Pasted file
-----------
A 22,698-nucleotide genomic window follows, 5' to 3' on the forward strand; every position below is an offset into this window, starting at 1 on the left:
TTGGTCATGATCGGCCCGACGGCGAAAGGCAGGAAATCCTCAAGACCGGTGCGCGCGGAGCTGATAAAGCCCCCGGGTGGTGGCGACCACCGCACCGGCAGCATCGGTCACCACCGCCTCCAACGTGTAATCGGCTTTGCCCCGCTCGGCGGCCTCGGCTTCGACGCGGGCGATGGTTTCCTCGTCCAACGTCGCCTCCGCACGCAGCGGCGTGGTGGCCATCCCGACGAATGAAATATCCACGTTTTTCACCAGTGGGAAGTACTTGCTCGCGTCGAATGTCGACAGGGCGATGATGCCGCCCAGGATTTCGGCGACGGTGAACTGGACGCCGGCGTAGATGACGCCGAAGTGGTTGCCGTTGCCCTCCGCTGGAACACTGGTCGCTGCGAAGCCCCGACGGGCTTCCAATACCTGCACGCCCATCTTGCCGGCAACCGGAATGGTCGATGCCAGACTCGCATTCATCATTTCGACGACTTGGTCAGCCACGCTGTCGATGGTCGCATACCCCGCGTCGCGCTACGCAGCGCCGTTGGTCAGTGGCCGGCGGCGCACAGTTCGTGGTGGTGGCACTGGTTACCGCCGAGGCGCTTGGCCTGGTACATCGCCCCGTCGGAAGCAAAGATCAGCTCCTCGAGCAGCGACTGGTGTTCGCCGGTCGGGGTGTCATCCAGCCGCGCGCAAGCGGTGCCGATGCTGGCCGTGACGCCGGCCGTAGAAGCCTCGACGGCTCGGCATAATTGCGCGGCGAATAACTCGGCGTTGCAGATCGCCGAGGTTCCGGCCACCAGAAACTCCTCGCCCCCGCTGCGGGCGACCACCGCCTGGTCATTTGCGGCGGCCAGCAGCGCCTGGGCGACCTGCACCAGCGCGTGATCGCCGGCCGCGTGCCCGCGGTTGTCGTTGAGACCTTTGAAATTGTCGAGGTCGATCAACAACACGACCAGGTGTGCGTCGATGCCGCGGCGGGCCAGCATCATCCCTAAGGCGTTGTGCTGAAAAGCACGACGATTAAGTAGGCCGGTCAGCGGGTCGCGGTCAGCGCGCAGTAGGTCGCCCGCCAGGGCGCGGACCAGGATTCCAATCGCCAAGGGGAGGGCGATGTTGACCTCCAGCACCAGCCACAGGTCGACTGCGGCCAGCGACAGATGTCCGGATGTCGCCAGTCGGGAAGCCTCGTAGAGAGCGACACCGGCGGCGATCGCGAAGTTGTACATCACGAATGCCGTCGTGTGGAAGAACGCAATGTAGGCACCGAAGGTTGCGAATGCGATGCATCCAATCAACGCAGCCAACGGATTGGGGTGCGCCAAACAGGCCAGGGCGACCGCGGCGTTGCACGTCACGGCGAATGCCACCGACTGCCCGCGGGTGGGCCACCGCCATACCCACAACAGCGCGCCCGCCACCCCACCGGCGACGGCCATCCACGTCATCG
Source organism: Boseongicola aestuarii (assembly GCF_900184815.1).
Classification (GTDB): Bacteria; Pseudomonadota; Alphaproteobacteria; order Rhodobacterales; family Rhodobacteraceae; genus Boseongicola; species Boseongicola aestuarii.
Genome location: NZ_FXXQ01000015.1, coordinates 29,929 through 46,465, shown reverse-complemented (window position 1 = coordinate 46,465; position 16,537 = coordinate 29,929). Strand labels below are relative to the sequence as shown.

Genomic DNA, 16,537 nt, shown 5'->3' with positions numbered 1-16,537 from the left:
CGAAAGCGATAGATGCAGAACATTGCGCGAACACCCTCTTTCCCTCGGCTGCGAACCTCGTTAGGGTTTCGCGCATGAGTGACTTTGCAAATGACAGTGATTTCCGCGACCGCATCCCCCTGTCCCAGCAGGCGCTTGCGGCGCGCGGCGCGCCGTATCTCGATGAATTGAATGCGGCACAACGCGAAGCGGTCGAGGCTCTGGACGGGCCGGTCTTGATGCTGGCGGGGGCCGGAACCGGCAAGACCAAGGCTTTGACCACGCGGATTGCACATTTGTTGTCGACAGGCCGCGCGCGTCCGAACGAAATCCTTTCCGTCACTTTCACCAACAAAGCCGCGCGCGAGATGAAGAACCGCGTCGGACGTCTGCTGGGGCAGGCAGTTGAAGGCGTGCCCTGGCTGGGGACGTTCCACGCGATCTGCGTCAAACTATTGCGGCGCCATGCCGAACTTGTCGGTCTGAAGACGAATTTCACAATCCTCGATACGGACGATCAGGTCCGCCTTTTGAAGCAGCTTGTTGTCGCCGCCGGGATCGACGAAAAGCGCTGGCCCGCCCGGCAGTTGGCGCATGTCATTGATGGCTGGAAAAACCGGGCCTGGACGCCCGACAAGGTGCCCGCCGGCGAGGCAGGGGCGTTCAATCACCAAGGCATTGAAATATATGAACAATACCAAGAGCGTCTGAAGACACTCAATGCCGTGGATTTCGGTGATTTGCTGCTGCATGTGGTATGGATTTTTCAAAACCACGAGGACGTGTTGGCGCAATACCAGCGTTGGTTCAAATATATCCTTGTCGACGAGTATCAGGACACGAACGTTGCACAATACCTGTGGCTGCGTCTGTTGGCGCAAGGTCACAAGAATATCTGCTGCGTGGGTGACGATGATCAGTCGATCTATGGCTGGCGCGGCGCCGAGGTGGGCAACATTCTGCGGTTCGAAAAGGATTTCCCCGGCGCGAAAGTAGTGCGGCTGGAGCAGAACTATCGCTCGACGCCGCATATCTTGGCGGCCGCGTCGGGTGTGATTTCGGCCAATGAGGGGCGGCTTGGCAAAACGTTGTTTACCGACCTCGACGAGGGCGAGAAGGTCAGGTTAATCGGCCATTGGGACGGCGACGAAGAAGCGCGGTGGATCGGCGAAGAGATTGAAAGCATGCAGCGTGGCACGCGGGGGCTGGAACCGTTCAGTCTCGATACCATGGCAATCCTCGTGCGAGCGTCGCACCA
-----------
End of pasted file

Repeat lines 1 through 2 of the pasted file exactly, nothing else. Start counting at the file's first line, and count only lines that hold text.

A 22,698-nucleotide genomic window follows, 5' to 3' on the forward strand; every position below is an offset into this window, starting at 1 on the left:
TTGGTCATGATCGGCCCGACGGCGAAAGGCAGGAAATCCTCAAGACCGGTGCGCGCGGAGCTGATAAAGCCCCCGGGTGGTGGCGACCACCGCACCGGCAGCATCGGTCACCACCGCCTCCAACGTGTAATCGGCTTTGCCCCGCTCGGCGGCCTCGGCTTCGACGCGGGCGATGGTTTCCTCGTCCAACGTCGCCTCCGCACGCAGCGGCGTGGTGGCCATCCCGACGAATGAAATATCCACGTTTTTCACCAGTGGGAAGTACTTGCTCGCGTCGAATGTCGACAGGGCGATGATGCCGCCCAGGATTTCGGCGACGGTGAACTGGACGCCGGCGTAGATGACGCCGAAGTGGTTGCCGTTGCCCTCCGCTGGAACACTGGTCGCTGCGAAGCCCCGACGGGCTTCCAATACCTGCACGCCCATCTTGCCGGCAACCGGAATGGTCGATGCCAGACTCGCATTCATCATTTCGACGACTTGGTCAGCCACGCTGTCGATGGTCGCATACCCCGCGTCGCGCTACGCAGCGCCGTTGGTCAGTGGCCGGCGGCGCACAGTTCGTGGTGGTGGCACTGGTTACCGCCGAGGCGCTTGGCCTGGTACATCGCCCCGTCGGAAGCAAAGATCAGCTCCTCGAGCAGCGACTGGTGTTCGCCGGTCGGGGTGTCATCCAGCCGCGCGCAAGCGGTGCCGATGCTGGCCGTGACGCCGGCCGTAGAAGCCTCGACGGCTCGGCATAATTGCGCGGCGAATAACTCGGCGTTGCAGATCGCCGAGGTTCCGGCCACCAGAAACTCCTCGCCCCCGCTGCGGGCGACCACCGCCTGGTCATTTGCGGCGGCCAGCAGCGCCTGGGCGACCTGCACCAGCGCGTGATCGCCGGCCGCGTGCCCGCGGTTGTCGTTGAGACCTTTGAAATTGTCGAGGTCGATCAACAACACGACCAGGTGTGCGTCGATGCCGCGGCGGGCCAGCATCATCCCTAAGGCGTTGTGCTGAAAAGCACGACGATTAAGTAGGCCGGTCAGCGGGTCGCGGTCAGCGCGCAGTAGGTCGCCCGCCAGGGCGCGGACCAGGATTCCAATCGCCAAGGGGAGGGCGATGTTGACCTCCAGCACCAGCCACAGGTCGACTGCGGCCAGCGACAGATGTCCGGATGTCGCCAGTCGGGAAGCCTCGTAGAGAGCGACACCGGCGGCGATCGCGAAGTTGTACATCACGAATGCCGTCGTGTGGAAGAACGCAATGTAGGCACCGAAGGTTGCGAATGCGATGCATCCAATCAACGCAGCCAACGGATTGGGGTGCGCCAAACAGGCCAGGGCGACCGCGGCGTTGCACGTCACGGCGAATGCCACCGACTGCCCGCGGGTGGGCCACCGCCATACCCACAACAGCGCGCCCGCCACCCCACCGGCGACGGCCATCCACGTCATCG